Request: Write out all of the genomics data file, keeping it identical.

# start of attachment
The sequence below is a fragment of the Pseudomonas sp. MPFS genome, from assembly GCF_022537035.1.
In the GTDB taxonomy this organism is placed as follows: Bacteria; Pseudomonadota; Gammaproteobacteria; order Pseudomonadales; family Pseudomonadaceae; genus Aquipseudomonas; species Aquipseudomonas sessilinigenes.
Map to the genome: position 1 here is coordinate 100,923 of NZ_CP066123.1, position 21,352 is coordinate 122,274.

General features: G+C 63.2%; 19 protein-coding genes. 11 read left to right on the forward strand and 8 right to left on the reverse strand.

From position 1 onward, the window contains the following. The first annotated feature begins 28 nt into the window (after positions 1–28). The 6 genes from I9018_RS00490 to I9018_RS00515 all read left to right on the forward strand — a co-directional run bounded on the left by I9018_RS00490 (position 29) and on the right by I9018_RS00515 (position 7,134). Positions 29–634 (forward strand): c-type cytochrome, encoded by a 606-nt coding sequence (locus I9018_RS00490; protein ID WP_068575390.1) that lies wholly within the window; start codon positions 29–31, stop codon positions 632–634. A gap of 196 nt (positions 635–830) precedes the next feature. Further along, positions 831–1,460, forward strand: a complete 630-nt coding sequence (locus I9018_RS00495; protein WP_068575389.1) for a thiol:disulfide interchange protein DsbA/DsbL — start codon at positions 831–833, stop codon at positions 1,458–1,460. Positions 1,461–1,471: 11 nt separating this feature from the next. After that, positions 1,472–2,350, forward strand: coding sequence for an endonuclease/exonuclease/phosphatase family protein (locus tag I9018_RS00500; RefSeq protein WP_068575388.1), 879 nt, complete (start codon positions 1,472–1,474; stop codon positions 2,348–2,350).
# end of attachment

The sequence below is a fragment of the Pseudomonas sp. MPFS genome, from assembly GCF_022537035.1.
In the GTDB taxonomy this organism is placed as follows: Bacteria; Pseudomonadota; Gammaproteobacteria; order Pseudomonadales; family Pseudomonadaceae; genus Aquipseudomonas; species Aquipseudomonas sessilinigenes.
Map to the genome: position 1 here is coordinate 100,923 of NZ_CP066123.1, position 21,352 is coordinate 122,274.

General features: G+C 63.2%; 19 protein-coding genes. 11 read left to right on the forward strand and 8 right to left on the reverse strand.

From position 1 onward, the window contains the following. The first annotated feature begins 28 nt into the window (after positions 1–28). The 6 genes from I9018_RS00490 to I9018_RS00515 all read left to right on the forward strand — a co-directional run bounded on the left by I9018_RS00490 (position 29) and on the right by I9018_RS00515 (position 7,134). Positions 29–634 (forward strand): c-type cytochrome, encoded by a 606-nt coding sequence (locus I9018_RS00490; protein ID WP_068575390.1) that lies wholly within the window; start codon positions 29–31, stop codon positions 632–634. A gap of 196 nt (positions 635–830) precedes the next feature. Further along, positions 831–1,460, forward strand: a complete 630-nt coding sequence (locus I9018_RS00495; protein WP_068575389.1) for a thiol:disulfide interchange protein DsbA/DsbL — start codon at positions 831–833, stop codon at positions 1,458–1,460. Positions 1,461–1,471: 11 nt separating this feature from the next. After that, positions 1,472–2,350, forward strand: coding sequence for an endonuclease/exonuclease/phosphatase family protein (locus tag I9018_RS00500; RefSeq protein WP_068575388.1), 879 nt, complete (start codon positions 1,472–1,474; stop codon positions 2,348–2,350).